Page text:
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Old 08-31-2007, 09:57 PM   #1
cpbergie
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Default How do to an iodine conversion test?

Can this be done easily with Iodophor?

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Old 08-31-2007, 10:01 PM   #2
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I use tincture of iodine that I picked up at the local grocery store. Don't know about Iodophor though.

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Old 08-31-2007, 10:02 PM   #3
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http://www.realbeer.com/jjpalmer/ch14.html

Quote:
Testing Your Conversion
The brewer can use iodine (or iodophor) to check a sample of the wort to see whether the starches have been completely converted to sugars. As you may remember from high school chemistry, iodine causes starch to turn black. The mash enzymes should convert all of the starches, resulting in no color change when a couple drops of iodine are added to a sample of the wort. (The wort sample should not have any grain particles in it.) The iodine will only add a slight tan or reddish color as opposed to the flash of heavy black color if starch is present. Worts high in dextrins will yield a strong reddish color when iodine is added.
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Old 08-31-2007, 10:06 PM   #4
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I've always used iodopher and never had a problem.

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Old 08-31-2007, 10:45 PM   #5
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yep, iodophor user here too. a few teaspoons of wort runnings, a drop or two of iodophor and mix.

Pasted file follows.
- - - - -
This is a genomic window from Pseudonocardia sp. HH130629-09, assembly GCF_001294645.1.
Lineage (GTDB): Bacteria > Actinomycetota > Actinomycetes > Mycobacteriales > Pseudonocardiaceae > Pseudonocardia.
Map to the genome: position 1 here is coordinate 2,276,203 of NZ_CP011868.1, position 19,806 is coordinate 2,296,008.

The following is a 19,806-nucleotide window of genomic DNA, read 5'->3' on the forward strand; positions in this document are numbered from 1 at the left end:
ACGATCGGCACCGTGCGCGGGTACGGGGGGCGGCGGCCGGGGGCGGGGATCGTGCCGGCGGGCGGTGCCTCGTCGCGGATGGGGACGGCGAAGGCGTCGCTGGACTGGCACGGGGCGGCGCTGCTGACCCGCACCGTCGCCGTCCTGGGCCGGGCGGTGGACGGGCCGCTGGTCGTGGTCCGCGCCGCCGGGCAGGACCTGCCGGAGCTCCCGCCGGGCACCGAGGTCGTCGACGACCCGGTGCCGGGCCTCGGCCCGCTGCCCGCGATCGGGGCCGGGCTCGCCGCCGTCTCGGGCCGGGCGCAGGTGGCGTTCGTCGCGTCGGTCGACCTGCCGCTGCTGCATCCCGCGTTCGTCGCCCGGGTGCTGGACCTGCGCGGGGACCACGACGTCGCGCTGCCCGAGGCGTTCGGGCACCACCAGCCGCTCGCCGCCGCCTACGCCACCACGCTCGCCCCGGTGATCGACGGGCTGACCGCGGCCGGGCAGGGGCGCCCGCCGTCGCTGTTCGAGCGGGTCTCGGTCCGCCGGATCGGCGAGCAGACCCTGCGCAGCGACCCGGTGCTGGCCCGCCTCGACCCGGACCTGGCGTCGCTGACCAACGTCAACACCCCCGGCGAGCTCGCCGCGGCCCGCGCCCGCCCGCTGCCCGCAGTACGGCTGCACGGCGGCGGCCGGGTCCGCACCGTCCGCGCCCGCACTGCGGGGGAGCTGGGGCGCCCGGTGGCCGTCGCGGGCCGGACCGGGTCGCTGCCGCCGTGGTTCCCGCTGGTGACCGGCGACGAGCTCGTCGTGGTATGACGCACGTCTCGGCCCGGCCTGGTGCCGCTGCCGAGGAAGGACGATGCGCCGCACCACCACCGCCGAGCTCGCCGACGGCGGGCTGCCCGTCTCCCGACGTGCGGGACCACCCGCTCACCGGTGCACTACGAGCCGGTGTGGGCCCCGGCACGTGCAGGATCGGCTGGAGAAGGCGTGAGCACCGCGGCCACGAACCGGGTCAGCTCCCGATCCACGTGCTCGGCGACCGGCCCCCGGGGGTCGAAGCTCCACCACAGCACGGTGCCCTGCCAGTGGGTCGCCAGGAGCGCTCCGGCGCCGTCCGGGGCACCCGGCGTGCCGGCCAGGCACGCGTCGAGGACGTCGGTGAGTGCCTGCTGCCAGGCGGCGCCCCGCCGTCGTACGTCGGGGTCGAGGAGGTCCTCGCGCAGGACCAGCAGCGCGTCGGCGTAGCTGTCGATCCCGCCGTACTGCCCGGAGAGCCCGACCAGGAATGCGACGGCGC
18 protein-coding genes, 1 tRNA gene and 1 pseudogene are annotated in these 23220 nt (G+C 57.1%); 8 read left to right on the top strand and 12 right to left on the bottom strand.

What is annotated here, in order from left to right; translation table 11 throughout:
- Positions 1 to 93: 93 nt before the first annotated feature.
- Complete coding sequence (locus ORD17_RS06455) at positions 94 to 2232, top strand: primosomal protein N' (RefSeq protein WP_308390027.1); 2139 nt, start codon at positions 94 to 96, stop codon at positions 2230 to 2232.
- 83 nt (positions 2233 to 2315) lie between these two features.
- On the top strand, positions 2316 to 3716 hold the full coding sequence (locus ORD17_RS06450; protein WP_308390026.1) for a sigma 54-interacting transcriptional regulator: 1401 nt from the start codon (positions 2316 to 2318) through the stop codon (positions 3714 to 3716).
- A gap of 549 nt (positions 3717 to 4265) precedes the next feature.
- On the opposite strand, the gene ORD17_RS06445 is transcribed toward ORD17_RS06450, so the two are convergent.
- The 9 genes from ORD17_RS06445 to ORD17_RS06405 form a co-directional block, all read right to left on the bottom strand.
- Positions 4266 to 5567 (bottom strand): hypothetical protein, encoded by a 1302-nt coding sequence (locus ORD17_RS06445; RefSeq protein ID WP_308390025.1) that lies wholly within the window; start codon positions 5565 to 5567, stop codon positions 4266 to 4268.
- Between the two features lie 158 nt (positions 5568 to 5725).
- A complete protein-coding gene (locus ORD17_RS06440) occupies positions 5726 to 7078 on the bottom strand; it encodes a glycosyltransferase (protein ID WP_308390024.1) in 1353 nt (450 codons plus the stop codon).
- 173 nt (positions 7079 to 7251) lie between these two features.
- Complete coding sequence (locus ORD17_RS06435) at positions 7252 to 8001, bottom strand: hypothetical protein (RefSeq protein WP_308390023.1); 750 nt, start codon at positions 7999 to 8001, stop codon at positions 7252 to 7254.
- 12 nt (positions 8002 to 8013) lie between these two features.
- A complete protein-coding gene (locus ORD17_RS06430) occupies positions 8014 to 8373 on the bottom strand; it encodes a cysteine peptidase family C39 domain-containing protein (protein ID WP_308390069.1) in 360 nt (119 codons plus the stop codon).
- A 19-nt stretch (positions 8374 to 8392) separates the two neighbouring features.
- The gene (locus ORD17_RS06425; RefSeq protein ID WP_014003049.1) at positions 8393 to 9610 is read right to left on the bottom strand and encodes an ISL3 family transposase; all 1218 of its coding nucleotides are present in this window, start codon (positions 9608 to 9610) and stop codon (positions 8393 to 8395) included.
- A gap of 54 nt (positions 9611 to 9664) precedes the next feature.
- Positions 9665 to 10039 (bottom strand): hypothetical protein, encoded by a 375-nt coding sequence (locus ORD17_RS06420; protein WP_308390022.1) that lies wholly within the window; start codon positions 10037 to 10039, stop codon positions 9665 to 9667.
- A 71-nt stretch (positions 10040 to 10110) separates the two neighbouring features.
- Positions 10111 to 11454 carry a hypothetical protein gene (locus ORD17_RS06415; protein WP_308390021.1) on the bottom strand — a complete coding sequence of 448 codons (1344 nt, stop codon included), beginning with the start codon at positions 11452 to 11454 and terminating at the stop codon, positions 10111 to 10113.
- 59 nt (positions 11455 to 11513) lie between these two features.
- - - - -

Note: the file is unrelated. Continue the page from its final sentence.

if its converted, the drops bascially disappear. if not converted, the solution will turn almost black.

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Old 08-31-2007, 11:42 PM   #6
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Unless you have really fouled things up, you will always have complete conversion in 40 minutes or so, sometimes less. It is so easy to get a false reading doing the iodine test, it is really a waste of time to even do it.

If you are doing the test in an effort to cut your mash time to an absolute minimum (in the 15-20 minute range), you may get an indication of complete conversion. However, what the test will not tell you is whether the enzymes are done working on the wort. The initial conversion will produce a lot of long chain sugars that are not very fermentable. The additional time (normally an hour total) allows the enzymes to keep working to break down those chains into shorter pieces that the yeast can use. If you do a very short mash with complete conversion, you may end up with beer with a high finishing gravity. If you get a false indication that conversion is not complete, you can end up mashing way too long and getting a beer that finishes too dry.

Forget the iodine test and do a mash of a consistent length at the proper temperature and everything will be fine. There are places to cut the length of the brew day, but the mash isn't really one of them.

Wayne
Bugeater Brewing Company

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Old 09-01-2007, 01:51 AM   #7
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Quote:
Originally Posted by Bugeaterbrewing

----- Forget the iodine test and do a mash of a consistent length at the proper temperature and everything will be fine. There are places to cut the length of the brew day, but the mash isn't really one of them.

Wayne
Bugeater Brewing Company
Some guys like David Miller and some don't. I'm one of the former. Dave says that, depending on the malt type, mash up to two hours and forget about iodine tests. When I took that advise my mash efficency went from about 70% to a concistent 90 to 92%.
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Old 09-01-2007, 03:35 PM   #8
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The iodine test is very helpfull when troubleshooting your process. Tincture of iodine or iodophor will work. Once you have your process down you do not need to check every mash and should as mentioned above be mashing according to time and temp to control your final product.

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